Immunosuppressive cells, mainly myeloid-derived suppressor cells (MDSCs) and T regulatory cells, downregulate antitumour immunity and cancer immunotherapy. MDSCs are a heterogeneous group of immature myeloid cells that negatively regulate the immune responses during tumour progression, inflammation and infection. Whilst there have been extensive laboratory investigations aimed at characterising the MDSC subsets in cancer, there remains a significant gap in our understanding of their phenotypical and functional heterogeneity. In this article, we review data concerning the phenotypical and functional role of MDSCs in cancers. Importantly, we analyse the value of MDSCs as a prognostic factor in various clinical settings and the possible therapeutic approaches towards elimination of their immunosuppressive activity and enhancement of beneficial antitumour immune responses. MDSCs promote tumour immune evasion by inhibiting T-cell responses, as well as by supporting tumour progression. Accumulation of MDSCs is associated with the progression of human cancers, and their elimination was shown to improve anti-tumour immune responses. Phenotypical characterisation of MDSCs has been poorly investigated in many human cancers and lacks comprehensive clinicopathological correlation data. Although the need for effective therapeutic agents to eliminate the MDSC suppressive effect is immense, their role has been examined only in a few clinical settings.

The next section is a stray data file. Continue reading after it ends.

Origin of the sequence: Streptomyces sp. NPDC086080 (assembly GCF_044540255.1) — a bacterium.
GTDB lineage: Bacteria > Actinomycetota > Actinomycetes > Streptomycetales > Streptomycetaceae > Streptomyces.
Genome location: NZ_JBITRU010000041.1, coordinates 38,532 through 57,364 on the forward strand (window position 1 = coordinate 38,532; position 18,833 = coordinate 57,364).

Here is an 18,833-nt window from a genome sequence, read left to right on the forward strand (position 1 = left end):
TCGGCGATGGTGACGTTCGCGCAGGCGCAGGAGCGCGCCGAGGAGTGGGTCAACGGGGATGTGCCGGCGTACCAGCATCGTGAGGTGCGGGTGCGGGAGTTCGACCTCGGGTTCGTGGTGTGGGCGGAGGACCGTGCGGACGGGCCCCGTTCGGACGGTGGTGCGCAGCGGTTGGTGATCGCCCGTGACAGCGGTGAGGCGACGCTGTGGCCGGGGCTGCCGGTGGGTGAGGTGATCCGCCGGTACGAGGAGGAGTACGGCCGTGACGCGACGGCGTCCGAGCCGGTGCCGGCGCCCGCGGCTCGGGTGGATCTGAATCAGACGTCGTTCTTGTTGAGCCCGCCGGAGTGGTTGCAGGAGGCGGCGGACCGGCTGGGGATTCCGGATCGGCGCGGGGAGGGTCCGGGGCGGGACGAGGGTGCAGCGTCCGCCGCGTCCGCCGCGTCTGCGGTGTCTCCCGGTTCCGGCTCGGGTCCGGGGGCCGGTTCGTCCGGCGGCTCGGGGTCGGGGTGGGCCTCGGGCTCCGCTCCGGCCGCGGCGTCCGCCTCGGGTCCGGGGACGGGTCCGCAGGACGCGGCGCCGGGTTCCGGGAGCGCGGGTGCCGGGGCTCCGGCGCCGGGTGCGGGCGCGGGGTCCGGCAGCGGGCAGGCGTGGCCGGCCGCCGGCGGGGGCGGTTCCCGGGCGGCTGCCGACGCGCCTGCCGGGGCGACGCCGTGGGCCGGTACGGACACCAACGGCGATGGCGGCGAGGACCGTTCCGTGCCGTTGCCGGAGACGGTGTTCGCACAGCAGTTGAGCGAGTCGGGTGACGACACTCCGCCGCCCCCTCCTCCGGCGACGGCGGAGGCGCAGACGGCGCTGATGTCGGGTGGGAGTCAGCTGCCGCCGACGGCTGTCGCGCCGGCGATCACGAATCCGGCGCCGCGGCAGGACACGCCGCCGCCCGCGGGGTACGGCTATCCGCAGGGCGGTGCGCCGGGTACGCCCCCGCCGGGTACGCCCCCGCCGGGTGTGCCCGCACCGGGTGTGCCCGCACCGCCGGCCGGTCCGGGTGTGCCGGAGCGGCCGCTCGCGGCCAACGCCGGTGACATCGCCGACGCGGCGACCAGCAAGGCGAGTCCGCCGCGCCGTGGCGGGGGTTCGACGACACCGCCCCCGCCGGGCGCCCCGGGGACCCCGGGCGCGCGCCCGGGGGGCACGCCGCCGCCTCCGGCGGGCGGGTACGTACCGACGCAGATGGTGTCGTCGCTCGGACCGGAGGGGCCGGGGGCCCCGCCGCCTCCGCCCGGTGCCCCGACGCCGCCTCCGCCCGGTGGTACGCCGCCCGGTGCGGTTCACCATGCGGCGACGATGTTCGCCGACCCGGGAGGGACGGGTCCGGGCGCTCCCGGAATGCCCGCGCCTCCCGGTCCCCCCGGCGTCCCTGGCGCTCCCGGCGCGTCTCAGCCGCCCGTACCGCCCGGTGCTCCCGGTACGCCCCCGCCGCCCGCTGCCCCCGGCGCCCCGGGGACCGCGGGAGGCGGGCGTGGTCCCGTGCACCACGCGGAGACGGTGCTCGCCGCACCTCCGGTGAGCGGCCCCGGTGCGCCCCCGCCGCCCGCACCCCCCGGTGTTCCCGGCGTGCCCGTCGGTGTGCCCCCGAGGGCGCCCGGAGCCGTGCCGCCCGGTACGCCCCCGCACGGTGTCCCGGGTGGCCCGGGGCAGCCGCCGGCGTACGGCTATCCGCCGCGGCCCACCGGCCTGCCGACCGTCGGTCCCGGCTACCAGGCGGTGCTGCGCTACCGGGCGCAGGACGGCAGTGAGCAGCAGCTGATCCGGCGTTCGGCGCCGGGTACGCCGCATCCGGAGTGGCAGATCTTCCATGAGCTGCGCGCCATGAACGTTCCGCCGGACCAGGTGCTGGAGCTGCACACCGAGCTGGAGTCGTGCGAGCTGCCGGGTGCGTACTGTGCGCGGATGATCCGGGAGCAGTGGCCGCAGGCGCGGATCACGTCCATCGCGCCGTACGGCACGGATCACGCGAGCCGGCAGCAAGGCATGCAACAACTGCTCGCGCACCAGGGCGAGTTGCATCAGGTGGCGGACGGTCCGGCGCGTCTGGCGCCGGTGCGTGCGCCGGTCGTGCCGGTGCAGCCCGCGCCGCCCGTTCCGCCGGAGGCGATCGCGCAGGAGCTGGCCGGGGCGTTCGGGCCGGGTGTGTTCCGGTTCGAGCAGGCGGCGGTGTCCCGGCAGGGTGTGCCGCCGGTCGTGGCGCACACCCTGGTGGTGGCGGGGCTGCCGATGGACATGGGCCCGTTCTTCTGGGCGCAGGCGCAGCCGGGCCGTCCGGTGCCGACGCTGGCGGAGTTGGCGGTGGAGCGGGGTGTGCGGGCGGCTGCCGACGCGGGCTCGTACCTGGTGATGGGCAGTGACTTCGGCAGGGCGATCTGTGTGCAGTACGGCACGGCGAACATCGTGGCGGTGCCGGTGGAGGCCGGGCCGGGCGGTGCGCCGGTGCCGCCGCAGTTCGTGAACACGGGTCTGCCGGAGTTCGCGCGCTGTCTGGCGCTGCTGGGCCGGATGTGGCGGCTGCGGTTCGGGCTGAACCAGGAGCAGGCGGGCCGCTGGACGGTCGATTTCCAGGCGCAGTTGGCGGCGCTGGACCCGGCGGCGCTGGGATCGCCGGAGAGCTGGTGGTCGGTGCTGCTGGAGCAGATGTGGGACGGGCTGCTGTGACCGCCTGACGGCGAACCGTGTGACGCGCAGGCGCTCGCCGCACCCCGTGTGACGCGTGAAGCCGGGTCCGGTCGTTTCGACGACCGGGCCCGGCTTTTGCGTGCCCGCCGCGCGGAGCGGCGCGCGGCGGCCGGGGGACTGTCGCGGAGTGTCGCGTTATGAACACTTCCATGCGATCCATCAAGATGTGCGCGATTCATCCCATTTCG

- Clinical significance
- Myeloid-derived suppressor cells
- Therapeutic target
ASJC Scopus subject areas
- Cell Biology